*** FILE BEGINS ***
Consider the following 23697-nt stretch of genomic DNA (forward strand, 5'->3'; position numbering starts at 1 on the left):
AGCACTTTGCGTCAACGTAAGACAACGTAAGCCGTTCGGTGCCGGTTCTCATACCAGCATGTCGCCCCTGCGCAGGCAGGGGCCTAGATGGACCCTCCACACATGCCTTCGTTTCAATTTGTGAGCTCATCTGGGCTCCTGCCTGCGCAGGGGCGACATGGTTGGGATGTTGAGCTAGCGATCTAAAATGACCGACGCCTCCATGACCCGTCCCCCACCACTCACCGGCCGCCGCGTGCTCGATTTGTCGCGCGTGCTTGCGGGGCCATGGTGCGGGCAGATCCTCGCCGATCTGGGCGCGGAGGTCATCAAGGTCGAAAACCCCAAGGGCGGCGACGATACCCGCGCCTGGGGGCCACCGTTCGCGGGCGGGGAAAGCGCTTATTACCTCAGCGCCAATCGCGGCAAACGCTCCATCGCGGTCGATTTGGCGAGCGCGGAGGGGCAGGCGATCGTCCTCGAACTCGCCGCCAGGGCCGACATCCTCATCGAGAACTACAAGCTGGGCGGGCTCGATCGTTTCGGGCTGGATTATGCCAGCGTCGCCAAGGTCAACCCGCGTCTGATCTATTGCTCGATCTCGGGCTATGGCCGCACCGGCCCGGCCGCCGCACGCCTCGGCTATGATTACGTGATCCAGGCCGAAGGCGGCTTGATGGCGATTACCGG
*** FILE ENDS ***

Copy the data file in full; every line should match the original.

Consider the following 23697-nt stretch of genomic DNA (forward strand, 5'->3'; position numbering starts at 1 on the left):
AGCACTTTGCGTCAACGTAAGACAACGTAAGCCGTTCGGTGCCGGTTCTCATACCAGCATGTCGCCCCTGCGCAGGCAGGGGCCTAGATGGACCCTCCACACATGCCTTCGTTTCAATTTGTGAGCTCATCTGGGCTCCTGCCTGCGCAGGGGCGACATGGTTGGGATGTTGAGCTAGCGATCTAAAATGACCGACGCCTCCATGACCCGTCCCCCACCACTCACCGGCCGCCGCGTGCTCGATTTGTCGCGCGTGCTTGCGGGGCCATGGTGCGGGCAGATCCTCGCCGATCTGGGCGCGGAGGTCATCAAGGTCGAAAACCCCAAGGGCGGCGACGATACCCGCGCCTGGGGGCCACCGTTCGCGGGCGGGGAAAGCGCTTATTACCTCAGCGCCAATCGCGGCAAACGCTCCATCGCGGTCGATTTGGCGAGCGCGGAGGGGCAGGCGATCGTCCTCGAACTCGCCGCCAGGGCCGACATCCTCATCGAGAACTACAAGCTGGGCGGGCTCGATCGTTTCGGGCTGGATTATGCCAGCGTCGCCAAGGTCAACCCGCGTCTGATCTATTGCTCGATCTCGGGCTATGGCCGCACCGGCCCGGCCGCCGCACGCCTCGGCTATGATTACGTGATCCAGGCCGAAGGCGGCTTGATGGCGATTACCGG